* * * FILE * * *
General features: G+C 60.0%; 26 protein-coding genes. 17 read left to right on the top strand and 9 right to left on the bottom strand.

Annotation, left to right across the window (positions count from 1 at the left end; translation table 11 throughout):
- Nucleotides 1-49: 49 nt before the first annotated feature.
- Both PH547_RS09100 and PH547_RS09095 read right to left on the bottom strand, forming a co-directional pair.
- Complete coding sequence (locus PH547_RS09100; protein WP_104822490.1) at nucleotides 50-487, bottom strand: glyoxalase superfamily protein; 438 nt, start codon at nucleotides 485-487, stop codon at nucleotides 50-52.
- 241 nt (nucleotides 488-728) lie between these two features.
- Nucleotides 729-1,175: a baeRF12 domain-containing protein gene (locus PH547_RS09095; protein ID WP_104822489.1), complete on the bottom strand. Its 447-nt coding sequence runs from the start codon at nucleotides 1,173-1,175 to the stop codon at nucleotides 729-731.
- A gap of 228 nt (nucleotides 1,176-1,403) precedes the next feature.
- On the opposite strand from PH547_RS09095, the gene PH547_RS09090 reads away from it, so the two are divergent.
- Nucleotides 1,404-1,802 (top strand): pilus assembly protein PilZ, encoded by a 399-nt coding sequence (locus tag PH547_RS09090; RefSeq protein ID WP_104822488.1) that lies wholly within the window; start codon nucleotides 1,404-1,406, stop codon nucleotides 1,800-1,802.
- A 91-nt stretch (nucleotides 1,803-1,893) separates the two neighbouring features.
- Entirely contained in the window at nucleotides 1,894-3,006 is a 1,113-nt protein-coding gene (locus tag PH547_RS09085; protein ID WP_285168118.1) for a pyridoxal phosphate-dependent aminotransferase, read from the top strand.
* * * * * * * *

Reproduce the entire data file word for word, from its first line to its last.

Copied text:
General features: G+C 60.0%; 26 protein-coding genes. 17 read left to right on the top strand and 9 right to left on the bottom strand.

Annotation, left to right across the window (positions count from 1 at the left end; translation table 11 throughout):
- Nucleotides 1-49: 49 nt before the first annotated feature.
- Both PH547_RS09100 and PH547_RS09095 read right to left on the bottom strand, forming a co-directional pair.
- Complete coding sequence (locus PH547_RS09100; protein WP_104822490.1) at nucleotides 50-487, bottom strand: glyoxalase superfamily protein; 438 nt, start codon at nucleotides 485-487, stop codon at nucleotides 50-52.
- 241 nt (nucleotides 488-728) lie between these two features.
- Nucleotides 729-1,175: a baeRF12 domain-containing protein gene (locus PH547_RS09095; protein ID WP_104822489.1), complete on the bottom strand. Its 447-nt coding sequence runs from the start codon at nucleotides 1,173-1,175 to the stop codon at nucleotides 729-731.
- A gap of 228 nt (nucleotides 1,176-1,403) precedes the next feature.
- On the opposite strand from PH547_RS09095, the gene PH547_RS09090 reads away from it, so the two are divergent.
- Nucleotides 1,404-1,802 (top strand): pilus assembly protein PilZ, encoded by a 399-nt coding sequence (locus tag PH547_RS09090; RefSeq protein ID WP_104822488.1) that lies wholly within the window; start codon nucleotides 1,404-1,406, stop codon nucleotides 1,800-1,802.
- A 91-nt stretch (nucleotides 1,803-1,893) separates the two neighbouring features.
- Entirely contained in the window at nucleotides 1,894-3,006 is a 1,113-nt protein-coding gene (locus tag PH547_RS09085; protein ID WP_285168118.1) for a pyridoxal phosphate-dependent aminotransferase, read from the top strand.